7

In ASP .NET 5, Configuration is changing drastically. We no longer have a web.config file. Instead, we can use JSON and other options, depending on how we set things up in our Startup class. Unlike web.config, such configuration typically doesn't go in wwwroot, and there is no danger that clients can gain access to it.

And yet, in the ASP .NET 5 project templates there's a web.config file in wwwroot with the following contents:

<?xml version="1.0" encoding="utf-8"?>
<configuration>
  <system.webServer>
    <handlers>
      <add name="httpPlatformHandler" path="*" verb="*" modules="httpPlatformHandler" resourceType="Unspecified"/>
    </handlers>
    <httpPlatform processPath="%DNX_PATH%" arguments="%DNX_ARGS%" stdoutLogEnabled="false" startupTimeLimit="3600"/>
  </system.webServer>
</configuration>

It seems to me that this could be something that the hosting server is looking for at runtime, independently of the application configuration.

Can anyone shed some light on why this is needed, and how it works?

  • Is this still needed? – Patrick Magee Nov 28 '17 at 16:07
  • Yes, you still need web.config if you are hosting ASP .NET Core in IIS, though the actual content of the config file may have changed. – Gigi Nov 29 '17 at 22:43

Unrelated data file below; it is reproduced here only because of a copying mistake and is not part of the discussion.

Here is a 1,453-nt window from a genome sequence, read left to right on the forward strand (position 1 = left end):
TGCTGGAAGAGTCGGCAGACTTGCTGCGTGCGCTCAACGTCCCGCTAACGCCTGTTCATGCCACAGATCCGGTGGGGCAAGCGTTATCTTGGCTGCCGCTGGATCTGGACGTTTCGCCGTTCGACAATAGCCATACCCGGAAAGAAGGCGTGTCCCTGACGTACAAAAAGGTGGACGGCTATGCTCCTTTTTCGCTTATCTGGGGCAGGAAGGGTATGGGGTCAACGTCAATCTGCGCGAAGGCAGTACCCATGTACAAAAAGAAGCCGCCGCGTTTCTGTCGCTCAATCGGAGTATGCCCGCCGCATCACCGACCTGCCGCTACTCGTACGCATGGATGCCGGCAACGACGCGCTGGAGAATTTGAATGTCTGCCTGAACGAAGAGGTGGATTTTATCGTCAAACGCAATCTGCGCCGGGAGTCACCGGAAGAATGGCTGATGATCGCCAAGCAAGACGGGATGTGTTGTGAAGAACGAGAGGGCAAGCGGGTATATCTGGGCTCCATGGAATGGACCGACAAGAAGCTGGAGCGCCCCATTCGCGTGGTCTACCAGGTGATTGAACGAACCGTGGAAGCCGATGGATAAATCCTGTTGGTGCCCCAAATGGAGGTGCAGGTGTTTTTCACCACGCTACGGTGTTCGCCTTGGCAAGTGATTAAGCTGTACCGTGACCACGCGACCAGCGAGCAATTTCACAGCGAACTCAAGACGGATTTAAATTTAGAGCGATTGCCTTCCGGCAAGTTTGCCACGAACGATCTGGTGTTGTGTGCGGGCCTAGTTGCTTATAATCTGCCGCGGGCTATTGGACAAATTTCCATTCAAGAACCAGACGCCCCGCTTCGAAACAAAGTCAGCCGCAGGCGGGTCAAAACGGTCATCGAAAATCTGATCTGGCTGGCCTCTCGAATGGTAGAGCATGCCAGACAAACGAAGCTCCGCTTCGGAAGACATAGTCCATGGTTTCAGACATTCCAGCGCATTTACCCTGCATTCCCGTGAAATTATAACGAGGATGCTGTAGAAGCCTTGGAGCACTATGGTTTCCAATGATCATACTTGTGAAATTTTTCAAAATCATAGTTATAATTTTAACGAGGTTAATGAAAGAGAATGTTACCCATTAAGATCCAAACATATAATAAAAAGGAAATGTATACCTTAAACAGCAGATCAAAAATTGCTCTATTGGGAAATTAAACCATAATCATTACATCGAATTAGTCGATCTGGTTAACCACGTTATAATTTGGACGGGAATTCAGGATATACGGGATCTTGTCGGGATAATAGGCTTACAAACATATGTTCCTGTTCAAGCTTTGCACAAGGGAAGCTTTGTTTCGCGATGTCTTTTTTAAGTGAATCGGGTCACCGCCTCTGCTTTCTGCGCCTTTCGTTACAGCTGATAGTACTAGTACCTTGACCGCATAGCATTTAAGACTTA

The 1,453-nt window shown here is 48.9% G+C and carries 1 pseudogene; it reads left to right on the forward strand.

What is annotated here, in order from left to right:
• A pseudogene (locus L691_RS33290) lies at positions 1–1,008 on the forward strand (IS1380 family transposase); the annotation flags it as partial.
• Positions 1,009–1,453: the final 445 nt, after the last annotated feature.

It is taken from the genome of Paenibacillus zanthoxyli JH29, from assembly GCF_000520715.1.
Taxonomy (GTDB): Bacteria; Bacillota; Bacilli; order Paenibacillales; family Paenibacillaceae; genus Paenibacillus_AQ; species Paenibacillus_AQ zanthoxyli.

• I have the web.config file not in the wwwroot/ folder. I just wondered if I needed both the normal web.config which has the AspNetCore IIS module AND the one shown above which is in the wwwroot. – Patrick Magee Nov 30 '17 at 12:14
  • I think you just need the one with the AspNetCore IIS module. In retrospect, I can't remember how having web.config in wwwroot was a good idea back then. – Gigi Dec 1 '17 at 22:06
14

Web.config is strictly for IIS Configuration. It is not needed unless hosting in IIS. It is not used when you run the app from the command line.

In the past Web.config was used for both IIS configuration and application configuration and settings. But in asp.net 5 it is not used by the application at all, it is only used for IIS configuration.

This decoupling of the application from IIS is part of what makes cross platform possible.

  • 1
    note that as of ASP.NET Core RTM, the web.config file (which is still only for IIS) doesn't go in the wwwroot folder anymore but goes in the root of the application outside of wwwroot. – Joe Audette Jan 6 '17 at 20:00
1

I was wondering the same thing, I know Joe Audette already answered the question but after doing a little research I found this article that others might find useful: http://shazwazza.com/post/aspnet-5-re-learning-a-few-things-part-1/

"If you are using IIS, there can still be a web.config which can be used to configure IIS settings under the system.webserver section."

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